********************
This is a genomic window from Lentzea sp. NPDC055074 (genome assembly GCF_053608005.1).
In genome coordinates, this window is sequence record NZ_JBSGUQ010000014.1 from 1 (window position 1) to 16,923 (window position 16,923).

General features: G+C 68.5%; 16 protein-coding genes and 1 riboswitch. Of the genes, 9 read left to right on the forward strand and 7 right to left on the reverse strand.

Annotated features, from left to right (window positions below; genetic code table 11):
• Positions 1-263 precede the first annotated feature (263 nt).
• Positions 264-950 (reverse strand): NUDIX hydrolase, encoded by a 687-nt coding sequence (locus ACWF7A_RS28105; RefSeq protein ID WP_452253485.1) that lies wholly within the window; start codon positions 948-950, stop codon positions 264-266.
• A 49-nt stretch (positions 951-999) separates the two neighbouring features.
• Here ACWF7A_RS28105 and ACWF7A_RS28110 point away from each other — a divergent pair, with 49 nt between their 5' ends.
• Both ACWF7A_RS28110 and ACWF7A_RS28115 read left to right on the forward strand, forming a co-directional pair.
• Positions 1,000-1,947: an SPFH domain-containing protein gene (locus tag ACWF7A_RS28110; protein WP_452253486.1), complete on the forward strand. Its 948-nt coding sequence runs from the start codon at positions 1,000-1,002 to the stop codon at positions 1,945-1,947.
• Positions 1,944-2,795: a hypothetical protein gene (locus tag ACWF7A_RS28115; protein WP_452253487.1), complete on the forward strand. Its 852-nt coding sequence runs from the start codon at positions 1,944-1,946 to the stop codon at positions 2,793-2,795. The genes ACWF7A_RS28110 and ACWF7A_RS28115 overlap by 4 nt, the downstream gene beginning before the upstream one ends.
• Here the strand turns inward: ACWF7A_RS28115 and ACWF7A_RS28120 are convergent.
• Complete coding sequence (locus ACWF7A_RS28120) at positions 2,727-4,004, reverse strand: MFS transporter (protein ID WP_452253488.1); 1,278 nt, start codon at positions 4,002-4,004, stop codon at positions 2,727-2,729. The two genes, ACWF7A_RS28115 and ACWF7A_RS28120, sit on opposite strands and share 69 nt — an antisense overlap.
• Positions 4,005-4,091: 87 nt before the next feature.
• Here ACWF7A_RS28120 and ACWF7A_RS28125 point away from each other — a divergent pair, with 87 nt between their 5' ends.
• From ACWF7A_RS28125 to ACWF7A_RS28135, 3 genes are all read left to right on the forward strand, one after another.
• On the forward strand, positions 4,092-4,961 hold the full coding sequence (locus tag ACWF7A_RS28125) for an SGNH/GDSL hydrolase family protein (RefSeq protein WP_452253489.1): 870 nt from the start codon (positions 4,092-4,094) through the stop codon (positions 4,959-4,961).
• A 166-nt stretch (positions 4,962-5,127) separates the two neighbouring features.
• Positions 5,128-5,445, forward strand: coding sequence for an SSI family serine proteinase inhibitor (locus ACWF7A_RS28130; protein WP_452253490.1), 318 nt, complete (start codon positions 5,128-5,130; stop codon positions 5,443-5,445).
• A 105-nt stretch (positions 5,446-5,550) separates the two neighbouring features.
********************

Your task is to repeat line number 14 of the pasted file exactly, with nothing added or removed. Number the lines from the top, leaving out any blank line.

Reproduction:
• Positions 4,005-4,091: 87 nt before the next feature.